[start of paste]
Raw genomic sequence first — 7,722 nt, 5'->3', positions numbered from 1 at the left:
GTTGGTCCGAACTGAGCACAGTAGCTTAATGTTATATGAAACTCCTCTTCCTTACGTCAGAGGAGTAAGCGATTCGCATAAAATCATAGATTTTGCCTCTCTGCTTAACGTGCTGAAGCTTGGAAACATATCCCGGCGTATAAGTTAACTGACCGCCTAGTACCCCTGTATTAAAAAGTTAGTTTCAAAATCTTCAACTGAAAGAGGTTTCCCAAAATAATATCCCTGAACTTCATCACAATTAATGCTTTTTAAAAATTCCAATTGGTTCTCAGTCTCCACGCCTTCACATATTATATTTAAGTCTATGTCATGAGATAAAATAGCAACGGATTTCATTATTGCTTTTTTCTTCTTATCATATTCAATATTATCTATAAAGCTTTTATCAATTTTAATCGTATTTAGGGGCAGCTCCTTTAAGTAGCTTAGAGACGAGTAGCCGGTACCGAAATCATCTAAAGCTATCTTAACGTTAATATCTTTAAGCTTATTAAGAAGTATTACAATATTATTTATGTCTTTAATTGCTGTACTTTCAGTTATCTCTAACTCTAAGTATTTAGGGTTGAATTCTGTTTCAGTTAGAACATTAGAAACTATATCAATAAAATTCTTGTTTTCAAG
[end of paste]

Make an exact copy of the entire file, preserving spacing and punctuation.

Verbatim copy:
Raw genomic sequence first — 7,722 nt, 5'->3', positions numbered from 1 at the left:
GTTGGTCCGAACTGAGCACAGTAGCTTAATGTTATATGAAACTCCTCTTCCTTACGTCAGAGGAGTAAGCGATTCGCATAAAATCATAGATTTTGCCTCTCTGCTTAACGTGCTGAAGCTTGGAAACATATCCCGGCGTATAAGTTAACTGACCGCCTAGTACCCCTGTATTAAAAAGTTAGTTTCAAAATCTTCAACTGAAAGAGGTTTCCCAAAATAATATCCCTGAACTTCATCACAATTAATGCTTTTTAAAAATTCCAATTGGTTCTCAGTCTCCACGCCTTCACATATTATATTTAAGTCTATGTCATGAGATAAAATAGCAACGGATTTCATTATTGCTTTTTTCTTCTTATCATATTCAATATTATCTATAAAGCTTTTATCAATTTTAATCGTATTTAGGGGCAGCTCCTTTAAGTAGCTTAGAGACGAGTAGCCGGTACCGAAATCATCTAAAGCTATCTTAACGTTAATATCTTTAAGCTTATTAAGAAGTATTACAATATTATTTATGTCTTTAATTGCTGTACTTTCAGTTATCTCTAACTCTAAGTATTTAGGGTTGAATTCTGTTTCAGTTAGAACATTAGAAACTATATCAATAAAATTCTTGTTTTCAAG